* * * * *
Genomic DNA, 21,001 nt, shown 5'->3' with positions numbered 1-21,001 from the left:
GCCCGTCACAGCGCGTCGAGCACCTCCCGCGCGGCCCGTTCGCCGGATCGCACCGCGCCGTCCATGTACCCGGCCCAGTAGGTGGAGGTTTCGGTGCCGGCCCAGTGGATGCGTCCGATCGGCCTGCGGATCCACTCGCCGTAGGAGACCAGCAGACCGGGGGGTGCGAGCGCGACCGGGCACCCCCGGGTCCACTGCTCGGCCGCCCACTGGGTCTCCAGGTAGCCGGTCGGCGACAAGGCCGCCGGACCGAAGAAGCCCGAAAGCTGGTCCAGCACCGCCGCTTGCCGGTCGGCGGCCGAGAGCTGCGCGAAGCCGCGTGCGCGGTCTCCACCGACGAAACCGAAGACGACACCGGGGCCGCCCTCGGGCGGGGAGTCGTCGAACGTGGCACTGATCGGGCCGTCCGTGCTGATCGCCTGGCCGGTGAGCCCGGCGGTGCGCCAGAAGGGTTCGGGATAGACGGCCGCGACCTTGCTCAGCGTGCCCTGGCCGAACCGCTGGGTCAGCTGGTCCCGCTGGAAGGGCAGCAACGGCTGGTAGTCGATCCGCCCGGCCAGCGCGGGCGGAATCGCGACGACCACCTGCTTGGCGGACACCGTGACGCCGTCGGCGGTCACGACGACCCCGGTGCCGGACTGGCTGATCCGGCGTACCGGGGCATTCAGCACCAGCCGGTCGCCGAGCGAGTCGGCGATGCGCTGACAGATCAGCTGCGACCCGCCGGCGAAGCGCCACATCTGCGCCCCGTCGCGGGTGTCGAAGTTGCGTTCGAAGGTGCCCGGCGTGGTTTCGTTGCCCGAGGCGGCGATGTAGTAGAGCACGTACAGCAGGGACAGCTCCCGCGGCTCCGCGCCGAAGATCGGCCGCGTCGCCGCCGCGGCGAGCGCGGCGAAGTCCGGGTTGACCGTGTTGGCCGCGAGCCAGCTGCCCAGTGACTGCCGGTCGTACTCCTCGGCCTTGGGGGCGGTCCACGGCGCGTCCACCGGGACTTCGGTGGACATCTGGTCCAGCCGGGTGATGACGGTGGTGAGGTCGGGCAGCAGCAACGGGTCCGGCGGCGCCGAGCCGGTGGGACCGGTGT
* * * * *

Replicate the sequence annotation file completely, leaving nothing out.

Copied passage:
Genomic DNA, 21,001 nt, shown 5'->3' with positions numbered 1-21,001 from the left:
GCCCGTCACAGCGCGTCGAGCACCTCCCGCGCGGCCCGTTCGCCGGATCGCACCGCGCCGTCCATGTACCCGGCCCAGTAGGTGGAGGTTTCGGTGCCGGCCCAGTGGATGCGTCCGATCGGCCTGCGGATCCACTCGCCGTAGGAGACCAGCAGACCGGGGGGTGCGAGCGCGACCGGGCACCCCCGGGTCCACTGCTCGGCCGCCCACTGGGTCTCCAGGTAGCCGGTCGGCGACAAGGCCGCCGGACCGAAGAAGCCCGAAAGCTGGTCCAGCACCGCCGCTTGCCGGTCGGCGGCCGAGAGCTGCGCGAAGCCGCGTGCGCGGTCTCCACCGACGAAACCGAAGACGACACCGGGGCCGCCCTCGGGCGGGGAGTCGTCGAACGTGGCACTGATCGGGCCGTCCGTGCTGATCGCCTGGCCGGTGAGCCCGGCGGTGCGCCAGAAGGGTTCGGGATAGACGGCCGCGACCTTGCTCAGCGTGCCCTGGCCGAACCGCTGGGTCAGCTGGTCCCGCTGGAAGGGCAGCAACGGCTGGTAGTCGATCCGCCCGGCCAGCGCGGGCGGAATCGCGACGACCACCTGCTTGGCGGACACCGTGACGCCGTCGGCGGTCACGACGACCCCGGTGCCGGACTGGCTGATCCGGCGTACCGGGGCATTCAGCACCAGCCGGTCGCCGAGCGAGTCGGCGATGCGCTGACAGATCAGCTGCGACCCGCCGGCGAAGCGCCACATCTGCGCCCCGTCGCGGGTGTCGAAGTTGCGTTCGAAGGTGCCCGGCGTGGTTTCGTTGCCCGAGGCGGCGATGTAGTAGAGCACGTACAGCAGGGACAGCTCCCGCGGCTCCGCGCCGAAGATCGGCCGCGTCGCCGCCGCGGCGAGCGCGGCGAAGTCCGGGTTGACCGTGTTGGCCGCGAGCCAGCTGCCCAGTGACTGCCGGTCGTACTCCTCGGCCTTGGGGGCGGTCCACGGCGCGTCCACCGGGACTTCGGTGGACATCTGGTCCAGCCGGGTGATGACGGTGGTGAGGTCGGGCAGCAGCAACGGGTCCGGCGGCGCCGAGCCGGTGGGACCGGTGT